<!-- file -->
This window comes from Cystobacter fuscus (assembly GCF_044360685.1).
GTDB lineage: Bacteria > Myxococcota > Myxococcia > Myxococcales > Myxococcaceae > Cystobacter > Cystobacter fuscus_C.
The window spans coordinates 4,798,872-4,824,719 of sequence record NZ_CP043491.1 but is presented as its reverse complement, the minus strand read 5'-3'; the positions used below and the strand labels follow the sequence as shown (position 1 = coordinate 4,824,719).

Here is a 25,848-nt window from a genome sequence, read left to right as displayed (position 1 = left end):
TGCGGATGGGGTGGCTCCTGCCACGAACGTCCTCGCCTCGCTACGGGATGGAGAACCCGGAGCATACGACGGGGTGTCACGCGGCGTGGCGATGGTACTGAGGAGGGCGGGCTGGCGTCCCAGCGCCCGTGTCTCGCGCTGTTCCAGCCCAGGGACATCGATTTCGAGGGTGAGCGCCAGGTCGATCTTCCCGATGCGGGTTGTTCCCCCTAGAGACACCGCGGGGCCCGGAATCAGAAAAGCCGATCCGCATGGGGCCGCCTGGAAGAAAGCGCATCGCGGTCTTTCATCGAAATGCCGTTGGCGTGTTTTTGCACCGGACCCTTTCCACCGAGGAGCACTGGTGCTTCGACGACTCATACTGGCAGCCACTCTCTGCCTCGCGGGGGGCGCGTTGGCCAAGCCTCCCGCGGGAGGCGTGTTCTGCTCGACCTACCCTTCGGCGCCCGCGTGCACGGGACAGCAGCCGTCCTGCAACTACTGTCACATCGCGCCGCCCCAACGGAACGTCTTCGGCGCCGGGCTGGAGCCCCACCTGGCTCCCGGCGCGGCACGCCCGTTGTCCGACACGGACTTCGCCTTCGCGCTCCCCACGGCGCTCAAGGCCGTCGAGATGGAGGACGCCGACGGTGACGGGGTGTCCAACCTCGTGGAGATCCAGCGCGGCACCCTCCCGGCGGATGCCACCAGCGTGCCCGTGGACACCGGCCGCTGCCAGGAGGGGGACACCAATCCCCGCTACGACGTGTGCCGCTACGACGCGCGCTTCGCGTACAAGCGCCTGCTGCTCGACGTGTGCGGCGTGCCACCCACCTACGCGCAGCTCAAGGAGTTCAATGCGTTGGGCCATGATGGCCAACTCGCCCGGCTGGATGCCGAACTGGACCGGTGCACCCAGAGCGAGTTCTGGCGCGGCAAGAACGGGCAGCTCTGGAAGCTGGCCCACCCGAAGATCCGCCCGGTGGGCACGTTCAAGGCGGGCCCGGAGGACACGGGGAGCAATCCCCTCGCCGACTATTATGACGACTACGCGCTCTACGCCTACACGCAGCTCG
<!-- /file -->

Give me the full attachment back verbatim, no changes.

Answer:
This window comes from Cystobacter fuscus (assembly GCF_044360685.1).
GTDB lineage: Bacteria > Myxococcota > Myxococcia > Myxococcales > Myxococcaceae > Cystobacter > Cystobacter fuscus_C.
The window spans coordinates 4,798,872-4,824,719 of sequence record NZ_CP043491.1 but is presented as its reverse complement, the minus strand read 5'-3'; the positions used below and the strand labels follow the sequence as shown (position 1 = coordinate 4,824,719).

Here is a 25,848-nt window from a genome sequence, read left to right as displayed (position 1 = left end):
TGCGGATGGGGTGGCTCCTGCCACGAACGTCCTCGCCTCGCTACGGGATGGAGAACCCGGAGCATACGACGGGGTGTCACGCGGCGTGGCGATGGTACTGAGGAGGGCGGGCTGGCGTCCCAGCGCCCGTGTCTCGCGCTGTTCCAGCCCAGGGACATCGATTTCGAGGGTGAGCGCCAGGTCGATCTTCCCGATGCGGGTTGTTCCCCCTAGAGACACCGCGGGGCCCGGAATCAGAAAAGCCGATCCGCATGGGGCCGCCTGGAAGAAAGCGCATCGCGGTCTTTCATCGAAATGCCGTTGGCGTGTTTTTGCACCGGACCCTTTCCACCGAGGAGCACTGGTGCTTCGACGACTCATACTGGCAGCCACTCTCTGCCTCGCGGGGGGCGCGTTGGCCAAGCCTCCCGCGGGAGGCGTGTTCTGCTCGACCTACCCTTCGGCGCCCGCGTGCACGGGACAGCAGCCGTCCTGCAACTACTGTCACATCGCGCCGCCCCAACGGAACGTCTTCGGCGCCGGGCTGGAGCCCCACCTGGCTCCCGGCGCGGCACGCCCGTTGTCCGACACGGACTTCGCCTTCGCGCTCCCCACGGCGCTCAAGGCCGTCGAGATGGAGGACGCCGACGGTGACGGGGTGTCCAACCTCGTGGAGATCCAGCGCGGCACCCTCCCGGCGGATGCCACCAGCGTGCCCGTGGACACCGGCCGCTGCCAGGAGGGGGACACCAATCCCCGCTACGACGTGTGCCGCTACGACGCGCGCTTCGCGTACAAGCGCCTGCTGCTCGACGTGTGCGGCGTGCCACCCACCTACGCGCAGCTCAAGGAGTTCAATGCGTTGGGCCATGATGGCCAACTCGCCCGGCTGGATGCCGAACTGGACCGGTGCACCCAGAGCGAGTTCTGGCGCGGCAAGAACGGGCAGCTCTGGAAGCTGGCCCACCCGAAGATCCGCCCGGTGGGCACGTTCAAGGCGGGCCCGGAGGACACGGGGAGCAATCCCCTCGCCGACTATTATGACGACTACGCGCTCTACGCCTACACGCAGCTCG